A once busy corner of South Park has fallen silent with the sudden closure last weekend of South Park Abbey, a popular neighborhood presence for the last seven years.
The familiar indoor-outdoor restaurant and bar at Fern and Grape streets occupied a space that has continuously been home to a restaurant since 2003.
Co-owner Adam Neitzke, who took over the former South Park Bar & Grill in 2010, said Thursday that mounting expenses, debt and a sharp decline in business early in the year left him no choice but to close the restaurant, even after having had his best year yet in 2016.
“We had really bad weather for two months early in the year and were down 30 percent, so we took a pretty big hit those two months, and business contracted compared to last year, even when it started to come back,” said Neitzke, who co-owned the restaurant with his mother Darlene.
“l didn’t shorten hours when I should have because I worried about people losing their jobs. South Park Abbey was always about the people. Between the customers and the staff, we were all a family.”
At the same time that the restaurant was struggling to remain in business, Neitzke said he had to be away for a while as he was consumed with opening a gourmet doughnut shop, Rad Donuts, in the Los Angeles area.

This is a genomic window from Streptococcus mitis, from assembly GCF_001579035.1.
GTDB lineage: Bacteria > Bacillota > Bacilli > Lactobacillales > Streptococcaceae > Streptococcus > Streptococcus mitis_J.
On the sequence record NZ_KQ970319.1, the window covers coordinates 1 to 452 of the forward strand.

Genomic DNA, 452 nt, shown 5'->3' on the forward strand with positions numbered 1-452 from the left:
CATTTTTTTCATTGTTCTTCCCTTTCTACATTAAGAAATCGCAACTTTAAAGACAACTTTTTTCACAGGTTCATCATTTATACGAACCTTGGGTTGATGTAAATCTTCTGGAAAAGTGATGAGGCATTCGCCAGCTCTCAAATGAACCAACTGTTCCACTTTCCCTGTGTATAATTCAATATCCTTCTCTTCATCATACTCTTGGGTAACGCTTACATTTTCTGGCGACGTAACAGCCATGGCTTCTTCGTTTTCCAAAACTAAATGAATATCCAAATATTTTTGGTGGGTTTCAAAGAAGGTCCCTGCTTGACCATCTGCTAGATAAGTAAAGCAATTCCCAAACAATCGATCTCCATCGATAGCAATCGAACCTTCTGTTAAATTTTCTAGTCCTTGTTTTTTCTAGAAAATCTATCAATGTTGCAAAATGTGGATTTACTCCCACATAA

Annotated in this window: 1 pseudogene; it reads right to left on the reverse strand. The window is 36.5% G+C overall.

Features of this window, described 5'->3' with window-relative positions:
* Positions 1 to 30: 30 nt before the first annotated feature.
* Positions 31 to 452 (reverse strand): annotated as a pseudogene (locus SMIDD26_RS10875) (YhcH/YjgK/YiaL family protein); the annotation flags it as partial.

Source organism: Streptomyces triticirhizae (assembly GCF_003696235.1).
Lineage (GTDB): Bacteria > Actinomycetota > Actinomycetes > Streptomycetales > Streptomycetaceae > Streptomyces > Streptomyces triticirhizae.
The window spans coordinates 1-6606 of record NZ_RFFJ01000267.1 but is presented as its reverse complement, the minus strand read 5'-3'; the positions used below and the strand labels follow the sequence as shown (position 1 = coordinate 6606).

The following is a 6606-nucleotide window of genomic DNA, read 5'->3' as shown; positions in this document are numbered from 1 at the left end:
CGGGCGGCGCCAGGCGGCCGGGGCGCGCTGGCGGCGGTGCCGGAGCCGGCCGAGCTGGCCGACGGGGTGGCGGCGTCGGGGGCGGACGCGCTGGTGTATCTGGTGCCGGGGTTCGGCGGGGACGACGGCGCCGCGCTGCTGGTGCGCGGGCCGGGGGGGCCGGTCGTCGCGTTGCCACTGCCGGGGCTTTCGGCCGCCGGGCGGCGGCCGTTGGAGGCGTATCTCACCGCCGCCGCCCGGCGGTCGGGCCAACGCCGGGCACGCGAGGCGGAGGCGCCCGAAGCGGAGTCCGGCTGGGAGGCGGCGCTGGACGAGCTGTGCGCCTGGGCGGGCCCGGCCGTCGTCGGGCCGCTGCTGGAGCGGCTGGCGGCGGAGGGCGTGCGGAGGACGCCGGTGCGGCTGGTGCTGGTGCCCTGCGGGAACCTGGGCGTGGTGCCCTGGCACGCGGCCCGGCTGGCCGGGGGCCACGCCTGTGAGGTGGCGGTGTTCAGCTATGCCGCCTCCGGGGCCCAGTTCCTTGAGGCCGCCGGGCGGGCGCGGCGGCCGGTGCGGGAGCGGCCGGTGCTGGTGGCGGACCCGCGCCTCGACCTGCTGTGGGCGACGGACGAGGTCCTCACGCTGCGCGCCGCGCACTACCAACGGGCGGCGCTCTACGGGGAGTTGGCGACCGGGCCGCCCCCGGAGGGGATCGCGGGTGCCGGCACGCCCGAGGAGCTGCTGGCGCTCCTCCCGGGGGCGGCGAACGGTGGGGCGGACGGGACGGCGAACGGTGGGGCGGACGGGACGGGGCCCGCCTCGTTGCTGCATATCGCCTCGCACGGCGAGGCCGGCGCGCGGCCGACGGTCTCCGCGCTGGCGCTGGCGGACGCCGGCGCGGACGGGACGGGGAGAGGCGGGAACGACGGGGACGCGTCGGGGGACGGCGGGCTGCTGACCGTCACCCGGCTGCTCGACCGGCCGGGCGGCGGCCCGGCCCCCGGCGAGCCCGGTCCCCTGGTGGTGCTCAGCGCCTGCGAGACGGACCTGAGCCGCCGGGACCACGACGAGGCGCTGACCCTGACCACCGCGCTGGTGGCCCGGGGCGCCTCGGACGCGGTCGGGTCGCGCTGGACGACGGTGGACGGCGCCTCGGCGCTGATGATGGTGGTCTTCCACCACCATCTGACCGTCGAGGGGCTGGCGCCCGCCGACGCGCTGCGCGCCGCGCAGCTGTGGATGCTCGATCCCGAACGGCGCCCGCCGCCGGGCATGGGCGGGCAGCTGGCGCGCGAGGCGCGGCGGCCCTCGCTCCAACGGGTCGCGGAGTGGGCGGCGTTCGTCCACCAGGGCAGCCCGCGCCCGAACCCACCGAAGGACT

Faced with mounting debt from unpaid taxes to the state and having to dip into personal funds to keep the Abbey going, Neitzke said he made the difficult decision to close. The final day of business was Sunday, three days after the owners announced on Facebook that they were shuttering the pub.
“I was so stressed out all the time, I thought it would be great if we could end it on our own terms,” Neitzke said.
The restaurant and bar were normally crowded on weekends, when it remained open until 2 a.m., and also during NFL season when patrons could catch multiple games on its 10 big-screen TVs.
Because of the restaurant’s high-profile location, kitty-corner from Target Express and across the street from the popular Italian restaurant, Piacere Mio, Neitzke says he’s had a lot of interest from people considering buying his lease and liquor license. He said he is currently weighing multiple offers.
He added that the “Abbey is not dead,” but he was deliberately ambiguous about its future in a different location.